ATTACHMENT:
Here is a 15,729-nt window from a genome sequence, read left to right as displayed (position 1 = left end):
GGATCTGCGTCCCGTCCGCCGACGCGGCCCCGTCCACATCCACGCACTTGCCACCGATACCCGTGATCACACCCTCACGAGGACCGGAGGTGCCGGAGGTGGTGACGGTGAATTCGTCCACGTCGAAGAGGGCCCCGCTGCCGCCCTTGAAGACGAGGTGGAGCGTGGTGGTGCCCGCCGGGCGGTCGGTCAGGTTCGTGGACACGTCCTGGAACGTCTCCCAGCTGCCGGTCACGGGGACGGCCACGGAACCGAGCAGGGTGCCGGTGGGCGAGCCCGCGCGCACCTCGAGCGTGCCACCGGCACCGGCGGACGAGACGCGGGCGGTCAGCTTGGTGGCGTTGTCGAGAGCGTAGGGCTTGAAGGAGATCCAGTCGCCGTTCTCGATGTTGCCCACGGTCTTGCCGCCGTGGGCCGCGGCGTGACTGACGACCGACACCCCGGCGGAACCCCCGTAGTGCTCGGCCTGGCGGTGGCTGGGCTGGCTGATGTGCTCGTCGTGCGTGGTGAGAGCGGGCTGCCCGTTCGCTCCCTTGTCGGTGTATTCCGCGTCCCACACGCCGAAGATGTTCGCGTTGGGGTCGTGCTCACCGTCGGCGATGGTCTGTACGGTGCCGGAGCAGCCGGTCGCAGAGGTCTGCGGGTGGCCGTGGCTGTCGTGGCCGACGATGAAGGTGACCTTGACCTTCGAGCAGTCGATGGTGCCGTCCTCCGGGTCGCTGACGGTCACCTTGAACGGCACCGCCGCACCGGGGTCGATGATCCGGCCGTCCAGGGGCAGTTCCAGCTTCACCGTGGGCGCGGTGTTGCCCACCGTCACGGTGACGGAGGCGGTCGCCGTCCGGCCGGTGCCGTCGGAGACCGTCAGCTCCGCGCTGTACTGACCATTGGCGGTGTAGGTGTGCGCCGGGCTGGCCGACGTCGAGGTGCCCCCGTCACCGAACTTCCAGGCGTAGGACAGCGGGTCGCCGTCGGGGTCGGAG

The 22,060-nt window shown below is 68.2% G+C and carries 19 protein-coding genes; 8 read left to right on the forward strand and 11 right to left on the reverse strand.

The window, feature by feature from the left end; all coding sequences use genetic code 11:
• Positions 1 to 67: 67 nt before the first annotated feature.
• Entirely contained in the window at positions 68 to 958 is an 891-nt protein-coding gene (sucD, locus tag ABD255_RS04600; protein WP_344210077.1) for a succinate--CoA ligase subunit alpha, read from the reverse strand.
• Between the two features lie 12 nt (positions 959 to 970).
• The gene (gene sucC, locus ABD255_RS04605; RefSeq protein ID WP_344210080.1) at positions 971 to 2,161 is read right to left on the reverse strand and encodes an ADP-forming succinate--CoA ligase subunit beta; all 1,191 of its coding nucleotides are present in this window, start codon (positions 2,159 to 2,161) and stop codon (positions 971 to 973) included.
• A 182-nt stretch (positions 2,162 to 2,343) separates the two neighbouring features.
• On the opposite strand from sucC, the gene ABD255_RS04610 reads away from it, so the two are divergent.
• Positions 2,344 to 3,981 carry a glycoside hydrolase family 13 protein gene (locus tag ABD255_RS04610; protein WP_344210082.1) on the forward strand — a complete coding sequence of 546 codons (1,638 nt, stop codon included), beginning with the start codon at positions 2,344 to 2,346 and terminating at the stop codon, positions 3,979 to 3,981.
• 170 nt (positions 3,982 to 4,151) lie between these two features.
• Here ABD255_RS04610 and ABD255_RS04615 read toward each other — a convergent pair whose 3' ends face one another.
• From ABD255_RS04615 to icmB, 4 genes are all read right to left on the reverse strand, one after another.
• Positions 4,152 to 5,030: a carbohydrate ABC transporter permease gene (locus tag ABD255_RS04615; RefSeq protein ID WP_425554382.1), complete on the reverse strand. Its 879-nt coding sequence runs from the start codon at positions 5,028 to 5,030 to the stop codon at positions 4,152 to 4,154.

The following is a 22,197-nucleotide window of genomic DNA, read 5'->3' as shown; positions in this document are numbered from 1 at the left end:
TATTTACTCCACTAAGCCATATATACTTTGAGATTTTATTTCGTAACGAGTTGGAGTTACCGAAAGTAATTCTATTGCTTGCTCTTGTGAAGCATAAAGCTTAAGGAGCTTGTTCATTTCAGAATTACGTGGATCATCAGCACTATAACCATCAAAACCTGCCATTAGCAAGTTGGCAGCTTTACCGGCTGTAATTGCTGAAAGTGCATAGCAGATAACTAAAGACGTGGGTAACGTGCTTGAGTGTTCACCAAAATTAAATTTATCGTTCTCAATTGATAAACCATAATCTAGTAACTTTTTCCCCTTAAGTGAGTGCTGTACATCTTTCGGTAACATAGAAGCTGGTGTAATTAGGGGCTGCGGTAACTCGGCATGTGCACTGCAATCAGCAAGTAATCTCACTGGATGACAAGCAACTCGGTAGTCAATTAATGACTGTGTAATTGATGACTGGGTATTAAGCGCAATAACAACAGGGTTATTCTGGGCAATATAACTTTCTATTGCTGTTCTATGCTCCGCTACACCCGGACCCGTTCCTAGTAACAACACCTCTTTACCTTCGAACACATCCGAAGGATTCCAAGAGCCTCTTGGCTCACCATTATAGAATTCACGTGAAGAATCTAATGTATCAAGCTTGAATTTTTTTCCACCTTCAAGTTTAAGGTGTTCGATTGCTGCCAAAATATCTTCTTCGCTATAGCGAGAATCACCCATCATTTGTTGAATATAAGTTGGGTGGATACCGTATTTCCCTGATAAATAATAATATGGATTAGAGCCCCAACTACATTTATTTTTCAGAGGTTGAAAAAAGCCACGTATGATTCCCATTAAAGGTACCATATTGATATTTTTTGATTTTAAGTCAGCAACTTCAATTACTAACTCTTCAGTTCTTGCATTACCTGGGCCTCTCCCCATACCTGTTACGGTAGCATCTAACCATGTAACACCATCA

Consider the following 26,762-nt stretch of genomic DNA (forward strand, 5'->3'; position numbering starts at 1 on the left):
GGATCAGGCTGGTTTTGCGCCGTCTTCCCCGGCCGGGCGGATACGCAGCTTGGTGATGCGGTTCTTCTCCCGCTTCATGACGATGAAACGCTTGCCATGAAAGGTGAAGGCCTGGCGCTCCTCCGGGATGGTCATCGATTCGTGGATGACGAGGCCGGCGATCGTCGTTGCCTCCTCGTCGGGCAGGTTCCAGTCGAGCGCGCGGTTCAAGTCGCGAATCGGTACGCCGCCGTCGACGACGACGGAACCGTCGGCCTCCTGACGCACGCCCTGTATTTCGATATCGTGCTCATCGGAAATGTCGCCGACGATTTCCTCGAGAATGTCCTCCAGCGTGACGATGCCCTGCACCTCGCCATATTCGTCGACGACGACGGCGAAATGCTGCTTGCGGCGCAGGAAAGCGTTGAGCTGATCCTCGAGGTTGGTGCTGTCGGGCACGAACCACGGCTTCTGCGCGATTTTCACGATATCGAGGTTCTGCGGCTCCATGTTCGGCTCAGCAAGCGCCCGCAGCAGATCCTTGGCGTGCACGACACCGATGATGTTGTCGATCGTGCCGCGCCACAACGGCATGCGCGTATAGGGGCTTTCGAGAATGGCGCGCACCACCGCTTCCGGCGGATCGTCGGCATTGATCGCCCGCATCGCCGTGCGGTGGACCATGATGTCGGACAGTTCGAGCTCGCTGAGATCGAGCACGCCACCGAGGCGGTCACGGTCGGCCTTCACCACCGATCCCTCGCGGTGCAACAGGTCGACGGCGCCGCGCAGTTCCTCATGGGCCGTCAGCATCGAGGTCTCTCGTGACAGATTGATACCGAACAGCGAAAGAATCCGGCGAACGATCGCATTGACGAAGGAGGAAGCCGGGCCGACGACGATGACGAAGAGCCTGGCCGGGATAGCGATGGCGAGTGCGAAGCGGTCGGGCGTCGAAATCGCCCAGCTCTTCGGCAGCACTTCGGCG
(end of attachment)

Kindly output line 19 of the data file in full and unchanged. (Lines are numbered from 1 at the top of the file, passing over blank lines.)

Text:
GGATCAGGCTGGTTTTGCGCCGTCTTCCCCGGCCGGGCGGATACGCAGCTTGGTGATGCGGTTCTTCTCCCGCTTCATGACGATGAAACGCTTGCCATGAAAGGTGAAGGCCTGGCGCTCCTCCGGGATGGTCATCGATTCGTGGATGACGAGGCCGGCGATCGTCGTTGCCTCCTCGTCGGGCAGGTTCCAGTCGAGCGCGCGGTTCAAGTCGCGAATCGGTACGCCGCCGTCGACGACGACGGAACCGTCGGCCTCCTGACGCACGCCCTGTATTTCGATATCGTGCTCATCGGAAATGTCGCCGACGATTTCCTCGAGAATGTCCTCCAGCGTGACGATGCCCTGCACCTCGCCATATTCGTCGACGACGACGGCGAAATGCTGCTTGCGGCGCAGGAAAGCGTTGAGCTGATCCTCGAGGTTGGTGCTGTCGGGCACGAACCACGGCTTCTGCGCGATTTTCACGATATCGAGGTTCTGCGGCTCCATGTTCGGCTCAGCAAGCGCCCGCAGCAGATCCTTGGCGTGCACGACACCGATGATGTTGTCGATCGTGCCGCGCCACAACGGCATGCGCGTATAGGGGCTTTCGAGAATGGCGCGCACCACCGCTTCCGGCGGATCGTCGGCATTGATCGCCCGCATCGCCGTGCGGTGGACCATGATGTCGGACAGTTCGAGCTCGCTGAGATCGAGCACGCCACCGAGGCGGTCACGGTCGGCCTTCACCACCGATCCCTCGCGGTGCAACAGGTCGACGGCGCCGCGCAGTTCCTCATGGGCCGTCAGCATCGAGGTCTCTCGTGACAGATTGATACCGAACAGCGAAAGAATCCGGCGAACGATCGCATTGACGAAGGAGGAAGCCGGGCCGACGACGATGACGAAGAGCCTGGCCGGGATAGCGATGGCGAGTGCGAAGCGGTCGGGCGTCGAAATCGCCCAGCTCTTCGGCAGCACTTCGGCG